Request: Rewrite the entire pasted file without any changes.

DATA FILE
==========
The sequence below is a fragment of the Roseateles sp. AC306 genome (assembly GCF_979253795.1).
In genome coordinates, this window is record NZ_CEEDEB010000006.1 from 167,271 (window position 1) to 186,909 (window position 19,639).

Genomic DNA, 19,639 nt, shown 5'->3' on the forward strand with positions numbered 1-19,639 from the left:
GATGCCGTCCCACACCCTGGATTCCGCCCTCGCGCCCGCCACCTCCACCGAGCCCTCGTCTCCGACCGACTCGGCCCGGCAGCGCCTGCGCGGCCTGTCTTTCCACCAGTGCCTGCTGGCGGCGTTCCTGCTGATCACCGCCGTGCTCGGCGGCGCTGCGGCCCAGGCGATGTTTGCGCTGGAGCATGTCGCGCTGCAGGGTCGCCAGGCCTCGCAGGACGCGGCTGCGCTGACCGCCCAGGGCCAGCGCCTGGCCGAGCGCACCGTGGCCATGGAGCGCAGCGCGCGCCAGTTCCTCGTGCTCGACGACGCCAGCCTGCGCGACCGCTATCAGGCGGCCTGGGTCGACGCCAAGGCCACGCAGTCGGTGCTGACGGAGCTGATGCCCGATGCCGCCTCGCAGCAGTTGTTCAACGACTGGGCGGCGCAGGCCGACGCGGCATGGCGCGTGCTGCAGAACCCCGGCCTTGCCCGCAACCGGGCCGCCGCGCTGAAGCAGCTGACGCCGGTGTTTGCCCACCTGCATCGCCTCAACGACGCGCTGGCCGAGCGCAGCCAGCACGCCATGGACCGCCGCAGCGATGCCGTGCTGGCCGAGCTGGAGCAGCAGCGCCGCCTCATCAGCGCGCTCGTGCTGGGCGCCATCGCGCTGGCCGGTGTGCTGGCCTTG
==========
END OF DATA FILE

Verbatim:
The sequence below is a fragment of the Roseateles sp. AC306 genome (assembly GCF_979253795.1).
In genome coordinates, this window is record NZ_CEEDEB010000006.1 from 167,271 (window position 1) to 186,909 (window position 19,639).

Genomic DNA, 19,639 nt, shown 5'->3' on the forward strand with positions numbered 1-19,639 from the left:
GATGCCGTCCCACACCCTGGATTCCGCCCTCGCGCCCGCCACCTCCACCGAGCCCTCGTCTCCGACCGACTCGGCCCGGCAGCGCCTGCGCGGCCTGTCTTTCCACCAGTGCCTGCTGGCGGCGTTCCTGCTGATCACCGCCGTGCTCGGCGGCGCTGCGGCCCAGGCGATGTTTGCGCTGGAGCATGTCGCGCTGCAGGGTCGCCAGGCCTCGCAGGACGCGGCTGCGCTGACCGCCCAGGGCCAGCGCCTGGCCGAGCGCACCGTGGCCATGGAGCGCAGCGCGCGCCAGTTCCTCGTGCTCGACGACGCCAGCCTGCGCGACCGCTATCAGGCGGCCTGGGTCGACGCCAAGGCCACGCAGTCGGTGCTGACGGAGCTGATGCCCGATGCCGCCTCGCAGCAGTTGTTCAACGACTGGGCGGCGCAGGCCGACGCGGCATGGCGCGTGCTGCAGAACCCCGGCCTTGCCCGCAACCGGGCCGCCGCGCTGAAGCAGCTGACGCCGGTGTTTGCCCACCTGCATCGCCTCAACGACGCGCTGGCCGAGCGCAGCCAGCACGCCATGGACCGCCGCAGCGATGCCGTGCTGGCCGAGCTGGAGCAGCAGCGCCGCCTCATCAGCGCGCTCGTGCTGGGCGCCATCGCGCTGGCCGGTGTGCTGGCCTTG